Veterans remember Vietnam

A half-scale replica of The Wall That Heals was brought to the Golden Gate National Cemetery on April 16, where a crowd gathered to pay their respects and show their appreciation to those who served in Vietnam, as we near the 50th anniversary of the war in Vietnam.

The event was co-sponsored by many associations, some of which come straight from Skyline College, such as the Associated Students of Skyline College and the Skyline College Veterans Clubs.

“The month of May, 1968 was the deadliest month in Vietnam history,” Steve Patterson said. “2,415 men and women died in Vietnam that month”.

Patterson, a former platoon leader in the 101st Airborne division, spoke to the crowd briefly about his time in Vietnam and how he met his wife, Linda Patterson.

Linda Patterson’s brother was in Steve’s platoon. Her brother Joe was killed in action in Vietnam.

Steve met Linda when he came back from Vietnam and they have been together ever since.

Linda spoke about the love and admiration she had, not just for her brother, but for all the troops over there fighting.

She got her local community to sponsor troops and sent them countless numbers of care packages.

A crowd of roughly one hundred people showed up that sunny Thursday morning. The crowd was made up primarily of veterans, and friends and family of veterans of the Vietnam War.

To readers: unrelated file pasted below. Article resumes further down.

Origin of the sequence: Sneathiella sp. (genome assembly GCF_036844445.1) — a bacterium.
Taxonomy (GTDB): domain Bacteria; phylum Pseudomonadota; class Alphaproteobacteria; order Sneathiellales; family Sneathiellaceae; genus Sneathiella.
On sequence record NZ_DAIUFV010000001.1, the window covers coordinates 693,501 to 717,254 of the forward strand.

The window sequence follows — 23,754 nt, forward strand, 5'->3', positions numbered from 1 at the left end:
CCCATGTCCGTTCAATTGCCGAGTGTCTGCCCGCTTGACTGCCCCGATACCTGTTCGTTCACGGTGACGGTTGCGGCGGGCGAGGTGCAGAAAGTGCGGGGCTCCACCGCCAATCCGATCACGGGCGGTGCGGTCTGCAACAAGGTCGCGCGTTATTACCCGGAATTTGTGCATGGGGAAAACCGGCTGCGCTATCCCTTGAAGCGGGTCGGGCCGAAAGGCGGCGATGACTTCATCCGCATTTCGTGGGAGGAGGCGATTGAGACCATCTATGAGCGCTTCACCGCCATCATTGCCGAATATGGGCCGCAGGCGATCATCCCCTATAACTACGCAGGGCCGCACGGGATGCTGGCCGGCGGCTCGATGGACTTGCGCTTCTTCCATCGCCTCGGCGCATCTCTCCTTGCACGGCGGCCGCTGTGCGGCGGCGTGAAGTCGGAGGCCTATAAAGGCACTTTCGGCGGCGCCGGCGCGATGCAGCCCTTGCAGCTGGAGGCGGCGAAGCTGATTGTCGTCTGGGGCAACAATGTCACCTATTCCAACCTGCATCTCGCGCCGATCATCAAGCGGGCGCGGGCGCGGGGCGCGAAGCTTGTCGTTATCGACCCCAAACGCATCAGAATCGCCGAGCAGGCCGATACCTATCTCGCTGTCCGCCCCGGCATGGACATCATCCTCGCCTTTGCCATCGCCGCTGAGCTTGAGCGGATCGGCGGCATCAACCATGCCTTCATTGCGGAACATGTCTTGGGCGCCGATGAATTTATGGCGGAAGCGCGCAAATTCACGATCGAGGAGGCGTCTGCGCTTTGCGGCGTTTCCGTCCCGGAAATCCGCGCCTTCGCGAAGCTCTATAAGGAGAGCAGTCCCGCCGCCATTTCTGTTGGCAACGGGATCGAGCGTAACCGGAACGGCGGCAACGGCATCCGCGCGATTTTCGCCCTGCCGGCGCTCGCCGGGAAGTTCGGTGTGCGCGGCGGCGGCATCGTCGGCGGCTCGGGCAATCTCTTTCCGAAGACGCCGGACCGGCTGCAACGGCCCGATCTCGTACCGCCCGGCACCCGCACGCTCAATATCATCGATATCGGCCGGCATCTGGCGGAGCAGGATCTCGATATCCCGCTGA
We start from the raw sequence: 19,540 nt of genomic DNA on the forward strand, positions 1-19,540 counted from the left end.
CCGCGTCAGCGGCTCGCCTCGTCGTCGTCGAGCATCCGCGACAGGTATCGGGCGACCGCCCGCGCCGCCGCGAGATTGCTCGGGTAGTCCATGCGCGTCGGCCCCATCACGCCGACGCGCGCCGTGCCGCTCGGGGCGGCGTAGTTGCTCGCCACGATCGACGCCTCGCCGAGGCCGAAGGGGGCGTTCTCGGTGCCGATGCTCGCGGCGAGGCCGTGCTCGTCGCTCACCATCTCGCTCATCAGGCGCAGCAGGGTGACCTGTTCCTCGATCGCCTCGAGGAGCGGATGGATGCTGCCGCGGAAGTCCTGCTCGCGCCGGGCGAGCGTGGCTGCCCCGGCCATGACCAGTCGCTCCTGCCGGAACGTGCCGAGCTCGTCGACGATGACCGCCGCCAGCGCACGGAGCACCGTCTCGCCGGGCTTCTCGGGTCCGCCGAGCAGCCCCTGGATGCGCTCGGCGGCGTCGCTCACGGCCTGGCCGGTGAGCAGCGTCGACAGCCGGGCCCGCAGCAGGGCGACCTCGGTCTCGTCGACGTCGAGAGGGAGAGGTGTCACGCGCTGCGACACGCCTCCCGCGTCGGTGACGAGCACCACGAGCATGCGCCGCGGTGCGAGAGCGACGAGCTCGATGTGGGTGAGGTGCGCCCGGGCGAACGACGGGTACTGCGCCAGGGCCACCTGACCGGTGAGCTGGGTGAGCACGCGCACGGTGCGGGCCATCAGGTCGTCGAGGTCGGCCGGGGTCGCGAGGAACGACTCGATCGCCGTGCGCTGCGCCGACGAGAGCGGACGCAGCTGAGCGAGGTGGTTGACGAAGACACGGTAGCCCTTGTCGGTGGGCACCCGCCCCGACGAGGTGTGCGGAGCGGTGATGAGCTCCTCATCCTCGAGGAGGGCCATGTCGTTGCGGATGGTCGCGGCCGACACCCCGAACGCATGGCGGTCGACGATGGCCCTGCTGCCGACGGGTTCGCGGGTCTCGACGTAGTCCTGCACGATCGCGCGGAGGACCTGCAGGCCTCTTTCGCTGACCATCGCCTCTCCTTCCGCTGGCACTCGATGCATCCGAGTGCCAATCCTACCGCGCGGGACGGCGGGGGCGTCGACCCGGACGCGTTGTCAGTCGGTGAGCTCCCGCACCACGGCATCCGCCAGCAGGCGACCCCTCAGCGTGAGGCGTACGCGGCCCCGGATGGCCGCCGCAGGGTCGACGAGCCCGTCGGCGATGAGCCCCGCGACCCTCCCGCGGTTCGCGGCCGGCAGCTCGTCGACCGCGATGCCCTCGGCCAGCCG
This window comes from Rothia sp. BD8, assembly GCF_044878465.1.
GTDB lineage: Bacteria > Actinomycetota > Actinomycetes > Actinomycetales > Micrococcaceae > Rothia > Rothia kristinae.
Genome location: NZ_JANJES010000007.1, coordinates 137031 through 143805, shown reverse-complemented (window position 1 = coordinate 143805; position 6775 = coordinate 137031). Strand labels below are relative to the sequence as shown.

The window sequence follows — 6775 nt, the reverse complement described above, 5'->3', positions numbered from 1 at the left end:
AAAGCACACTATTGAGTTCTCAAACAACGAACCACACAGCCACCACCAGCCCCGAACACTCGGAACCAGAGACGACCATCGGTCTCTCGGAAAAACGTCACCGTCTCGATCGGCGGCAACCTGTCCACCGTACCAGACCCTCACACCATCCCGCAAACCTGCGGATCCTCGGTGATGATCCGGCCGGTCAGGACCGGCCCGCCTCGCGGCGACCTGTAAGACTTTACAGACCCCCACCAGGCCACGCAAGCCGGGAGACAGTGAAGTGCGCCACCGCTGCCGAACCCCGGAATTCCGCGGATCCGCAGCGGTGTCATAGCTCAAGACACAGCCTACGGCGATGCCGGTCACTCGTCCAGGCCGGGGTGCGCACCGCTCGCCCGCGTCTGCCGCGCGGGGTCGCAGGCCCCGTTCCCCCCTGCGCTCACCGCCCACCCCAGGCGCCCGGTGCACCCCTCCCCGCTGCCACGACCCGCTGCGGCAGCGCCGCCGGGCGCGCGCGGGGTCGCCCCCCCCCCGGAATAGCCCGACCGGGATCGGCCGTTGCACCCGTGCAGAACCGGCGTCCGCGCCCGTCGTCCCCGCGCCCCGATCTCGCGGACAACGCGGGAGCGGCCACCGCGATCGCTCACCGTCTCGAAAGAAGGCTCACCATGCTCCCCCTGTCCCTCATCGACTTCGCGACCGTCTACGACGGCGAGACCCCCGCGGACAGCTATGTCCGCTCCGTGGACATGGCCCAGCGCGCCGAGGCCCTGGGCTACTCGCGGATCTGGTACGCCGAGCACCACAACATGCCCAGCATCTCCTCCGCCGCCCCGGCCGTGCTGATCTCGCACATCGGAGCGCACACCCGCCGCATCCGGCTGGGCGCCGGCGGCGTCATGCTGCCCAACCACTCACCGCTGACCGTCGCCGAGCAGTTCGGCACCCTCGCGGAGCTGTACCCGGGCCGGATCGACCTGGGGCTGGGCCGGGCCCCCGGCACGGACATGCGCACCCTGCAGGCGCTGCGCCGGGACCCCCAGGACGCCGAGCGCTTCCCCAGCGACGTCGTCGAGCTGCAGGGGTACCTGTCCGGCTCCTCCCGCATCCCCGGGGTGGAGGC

The crowd was in good spirits, many veterans smiling and greeting others, and were happy to be honoring each other as well as those lost during the war.

“I lost my dad in Vietnam,” attendee Shiree Hanley said, “so I felt it was important for me to come.”

Aside from the replica of the original Wall That Heals, there was a trailer which had a brief summary of the history of the war in Vietnam, as well as quotes, artifacts, and anecdotes.

One quote in the trailer that stood out was from one of the men whose idea it was to create the memorial in the first place, Jan Scruggs.

“To remind an ungrateful nation what it has done to its sons,” the quote reads.

Scruggs was an infantryman who was wounded in Vietnam and did not feel he had the support of the American people. He made it his mission to create a memorial; he did so successfully, raising $8.4 million along with others to create The Wall That Heals.

There was an invocation from Chaplain Fred Tittle, who spoke briefly about religion and the war.

The California National guard provided a firing detail, shooting a few rounds into the air, before CDR. Richard Erhardt, USNR (ret.) played taps, and the ceremony concluded.